In this prior art disclosure it has been shown that high-purity fibers can be prepared by levitating a specimen of glass-forming material in a furnace at a temperature sufficiently high to maintain the specimen as a melt and drawing a fiber of the material from the melt. The melt is maintained in a position such that contact with container walls in the furnace is avoided. Levitation can be provided by directing acoustic wave energy so as to produce a stable node in which the melt is supported. Fibers may be drawn from the melt by insertion of a starting strand of wire and then pulling the wire therefrom followed by a glass fiber. Cooling means are employed as necessary to enhance solidification of the fiber and enable effective pulling of the fiber from the melt. This prior art invention provides the primary advantage of minimizing physical contact of the melt with container walls and thus eliminating much of the crucible contaminants which would otherwise produce adverse optical absorption or scattering and limit the propagation of optical signals in the fiber. The prior art also provides the advantage of reducing the surface heterogeneous nucleation rate, minimizing the production of unwanted crystallization. By elimination of heterogeneous nucleation sites, melts can be deeply undercooled, and the range of glass formation can be greatly extended. This suggests the possibility of forming ultrapure glass fibers from a variety of new materials such as halide glasses which cannot be formed into optical fibers by other, more conventional processes. Moreover, very low loss fibers can be produced from more conventional glasses such as those using silica by use of this prior art invention.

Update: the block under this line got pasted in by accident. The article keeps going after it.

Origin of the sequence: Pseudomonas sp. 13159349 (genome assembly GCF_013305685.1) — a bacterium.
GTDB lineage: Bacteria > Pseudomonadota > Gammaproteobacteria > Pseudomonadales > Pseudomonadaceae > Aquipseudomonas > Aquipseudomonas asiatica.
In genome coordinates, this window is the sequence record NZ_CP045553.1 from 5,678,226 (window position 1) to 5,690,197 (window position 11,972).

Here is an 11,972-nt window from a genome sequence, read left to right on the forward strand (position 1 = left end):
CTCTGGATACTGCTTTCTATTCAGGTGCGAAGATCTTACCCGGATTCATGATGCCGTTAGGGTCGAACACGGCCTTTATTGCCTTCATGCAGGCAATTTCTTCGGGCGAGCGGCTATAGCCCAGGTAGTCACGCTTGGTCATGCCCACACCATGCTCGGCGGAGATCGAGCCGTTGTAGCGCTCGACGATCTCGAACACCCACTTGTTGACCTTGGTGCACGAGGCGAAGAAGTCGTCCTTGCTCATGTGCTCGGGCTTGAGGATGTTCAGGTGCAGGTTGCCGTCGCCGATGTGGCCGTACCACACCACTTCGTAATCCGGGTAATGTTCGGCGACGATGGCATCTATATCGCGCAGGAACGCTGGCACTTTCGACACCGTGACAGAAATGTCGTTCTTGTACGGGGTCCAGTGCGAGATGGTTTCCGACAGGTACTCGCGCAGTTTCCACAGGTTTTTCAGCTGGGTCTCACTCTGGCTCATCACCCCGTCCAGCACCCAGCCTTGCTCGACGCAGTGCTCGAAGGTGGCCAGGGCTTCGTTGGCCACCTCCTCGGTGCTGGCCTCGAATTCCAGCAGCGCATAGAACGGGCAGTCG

However, it has been found that most of the prior art, including the art briefly described above, is limited in the spectrum of glass forming materials with which they can be used and also the variety and quantity of products producible by these known prior art methods.